Home prices have, no doubt, been increasing from 2020 to 2021. According to an insights report by CoreLogic, for example, compared to the previous year, home prices for August 2021 increased 18 percent, and they were up 1.3 percent from July 2021. 

Keep in mind that rising prices can translate into higher down payments, though, even if interest rates remain low, as predicted. 

The truth is that the housing bubble can pop at any time — without warning — leaving you in a lurch with a house that you can’t sell for as much as you paid for it.

A panel of Forbes real estate experts made a handful of housing market predictions they expect to see through 2022. The list included a slight cooling of the market, increase in demand and availability for rental and sublease units, and less urgency for residential buyers to make purchases. 

The panel also predicts that home values will actually appreciate over the next year while at the same time less people will be able to afford to become homebuyers. 

That said, we wouldn’t be doing our due diligence if we didn’t mention that the housing market can be unpredictable. These are predictions, not guarantees. The truth is that the housing bubble can pop at any time — without warning — leaving you in a lurch with a house that you can’t sell for as much as you paid for it.

The best time to buy a house: to wait or not to wait? 

Ideally, the best time to buy a house is during a buyer’s market. It offers the most selection and best deals. However, shopping for a new home during a neutral market, when it’s neither a buyer’s or seller’s market, is also acceptable — just don’t expect as many wild deals. 

The worst time to buy a house is during a seller’s market since you’ll likely end up paying an inflated price, and, depending on how the market goes, you may actually lose money if you decide to sell it later on. 

That brings us to the elephant in the room. 

Is 2021 a bad time to buy a house? 

The answer is tricky. 

Prices for homes are sky-high right now, making it the ultimate seller’s market. If you’re able to hold off on purchasing property for another year or two or three, do it — wait for the market to come back down. However, if you know you need to move or want to purchase property, say to do a quick flip or as a short-term investment, you may want to consider buying during the current seller’s market.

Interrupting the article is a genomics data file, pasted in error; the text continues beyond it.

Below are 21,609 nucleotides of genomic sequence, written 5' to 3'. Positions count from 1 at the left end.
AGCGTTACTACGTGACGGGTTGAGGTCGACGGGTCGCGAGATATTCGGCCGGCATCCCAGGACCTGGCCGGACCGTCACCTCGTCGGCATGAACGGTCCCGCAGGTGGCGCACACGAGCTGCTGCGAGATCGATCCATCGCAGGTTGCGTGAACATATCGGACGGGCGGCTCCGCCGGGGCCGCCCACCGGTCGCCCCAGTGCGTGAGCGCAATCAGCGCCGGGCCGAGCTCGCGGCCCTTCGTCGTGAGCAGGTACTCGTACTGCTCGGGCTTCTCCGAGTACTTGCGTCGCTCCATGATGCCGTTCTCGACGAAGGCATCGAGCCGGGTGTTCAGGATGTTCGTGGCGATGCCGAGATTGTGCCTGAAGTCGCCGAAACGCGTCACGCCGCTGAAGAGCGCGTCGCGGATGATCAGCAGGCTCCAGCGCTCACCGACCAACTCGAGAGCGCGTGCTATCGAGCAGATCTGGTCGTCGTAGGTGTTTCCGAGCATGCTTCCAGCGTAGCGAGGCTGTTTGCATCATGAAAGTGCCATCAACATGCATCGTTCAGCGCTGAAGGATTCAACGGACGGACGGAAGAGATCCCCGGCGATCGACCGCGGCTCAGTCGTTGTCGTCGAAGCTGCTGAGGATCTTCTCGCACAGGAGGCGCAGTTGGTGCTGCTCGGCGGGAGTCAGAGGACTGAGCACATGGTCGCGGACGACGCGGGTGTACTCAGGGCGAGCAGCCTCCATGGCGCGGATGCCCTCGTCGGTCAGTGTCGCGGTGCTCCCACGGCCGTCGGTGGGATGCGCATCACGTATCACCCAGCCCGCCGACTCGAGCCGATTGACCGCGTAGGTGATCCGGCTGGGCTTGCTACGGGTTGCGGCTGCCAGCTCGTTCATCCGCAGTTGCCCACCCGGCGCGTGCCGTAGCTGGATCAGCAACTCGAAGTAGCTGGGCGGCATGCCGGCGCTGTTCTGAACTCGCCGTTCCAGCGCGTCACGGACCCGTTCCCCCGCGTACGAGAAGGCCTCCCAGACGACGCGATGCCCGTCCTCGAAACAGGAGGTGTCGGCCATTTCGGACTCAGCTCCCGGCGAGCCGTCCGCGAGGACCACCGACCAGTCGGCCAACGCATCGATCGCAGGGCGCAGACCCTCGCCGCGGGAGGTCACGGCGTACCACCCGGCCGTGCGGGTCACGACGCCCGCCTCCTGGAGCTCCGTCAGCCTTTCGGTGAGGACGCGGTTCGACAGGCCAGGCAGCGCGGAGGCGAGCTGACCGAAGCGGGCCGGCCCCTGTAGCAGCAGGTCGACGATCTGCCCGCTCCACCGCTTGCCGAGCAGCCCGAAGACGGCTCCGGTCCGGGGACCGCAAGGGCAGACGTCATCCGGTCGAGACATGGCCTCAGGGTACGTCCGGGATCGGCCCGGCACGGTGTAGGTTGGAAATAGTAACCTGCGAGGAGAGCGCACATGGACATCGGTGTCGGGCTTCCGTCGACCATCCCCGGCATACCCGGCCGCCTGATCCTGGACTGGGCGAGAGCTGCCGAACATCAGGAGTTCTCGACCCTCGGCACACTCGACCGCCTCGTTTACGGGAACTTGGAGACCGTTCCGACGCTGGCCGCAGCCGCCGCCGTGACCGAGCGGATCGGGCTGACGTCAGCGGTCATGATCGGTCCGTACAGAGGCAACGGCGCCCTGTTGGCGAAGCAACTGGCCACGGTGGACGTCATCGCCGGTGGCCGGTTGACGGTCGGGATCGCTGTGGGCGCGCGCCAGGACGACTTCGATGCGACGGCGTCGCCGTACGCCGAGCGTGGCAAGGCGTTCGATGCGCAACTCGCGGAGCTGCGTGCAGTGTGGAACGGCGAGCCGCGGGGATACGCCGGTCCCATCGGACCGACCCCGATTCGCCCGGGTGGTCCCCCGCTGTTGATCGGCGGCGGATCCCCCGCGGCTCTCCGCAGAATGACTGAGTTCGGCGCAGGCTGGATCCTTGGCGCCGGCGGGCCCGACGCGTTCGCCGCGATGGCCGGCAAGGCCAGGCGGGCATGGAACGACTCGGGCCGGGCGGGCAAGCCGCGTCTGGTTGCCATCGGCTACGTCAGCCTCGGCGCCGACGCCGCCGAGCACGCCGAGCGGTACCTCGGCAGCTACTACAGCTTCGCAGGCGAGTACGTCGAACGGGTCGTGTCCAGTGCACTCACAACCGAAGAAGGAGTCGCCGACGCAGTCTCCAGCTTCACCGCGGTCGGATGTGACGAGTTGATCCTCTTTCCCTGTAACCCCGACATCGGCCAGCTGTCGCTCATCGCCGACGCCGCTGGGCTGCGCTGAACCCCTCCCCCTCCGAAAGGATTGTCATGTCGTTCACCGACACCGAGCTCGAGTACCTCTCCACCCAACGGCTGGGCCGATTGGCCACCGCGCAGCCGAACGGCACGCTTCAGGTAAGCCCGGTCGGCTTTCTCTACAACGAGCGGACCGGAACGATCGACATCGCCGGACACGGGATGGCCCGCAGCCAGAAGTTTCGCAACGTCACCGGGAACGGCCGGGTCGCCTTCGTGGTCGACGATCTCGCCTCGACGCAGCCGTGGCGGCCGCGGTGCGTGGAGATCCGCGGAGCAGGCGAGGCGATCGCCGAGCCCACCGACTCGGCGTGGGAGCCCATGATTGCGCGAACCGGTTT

A family using a PODS container to move into their new home

So, will it be cheaper to buy a house in 2022? 

Good question. We hate to say it, but probably not. 

While home prices are soaring now, they’re only predicted to keep getting higher in 2022, though not by as much. According to the CoreLogic report, the price is only expected to increase 2.2 percent from August 2021 through August 2022. So, while it may not be cheaper per se, they aren’t expecting the same steep 18 percent hike in housing prices that occurred between 2020 and 2021.

Moving scams to avoid: Keep on your toes and recognize the red flags of some of the most popular housing scams. And while you’re at it, find more helpful tips on all things moving and storage at the PODS blog.

As we’ve discussed, the right time to sell a house is usually not the right time to buy, but that doesn’t mean you shouldn’t take advantage of a seller’s market. It may make sense to purchase a home during a seller’s market and flip it as a quick investment. Or if you’ve been on the fence about selling your own home, selling now can provide a golden opportunity to cash in on a bidding war. 

Whatever you decide, PODS has got you covered. Our portable storage containers are standing by to help you with everything from on-site quick flips to extra storage needs if you decide to rent between permanent homes. No rush, no worries, we’ve got your back by giving you the time and flexibility to help keep the odds forever in your favor.


Based in Los Angeles, Katherine Alex Beaven is a freelance writer and frequent contributor to the PODS blog. She has moved 20+ times because she loves to experience new places.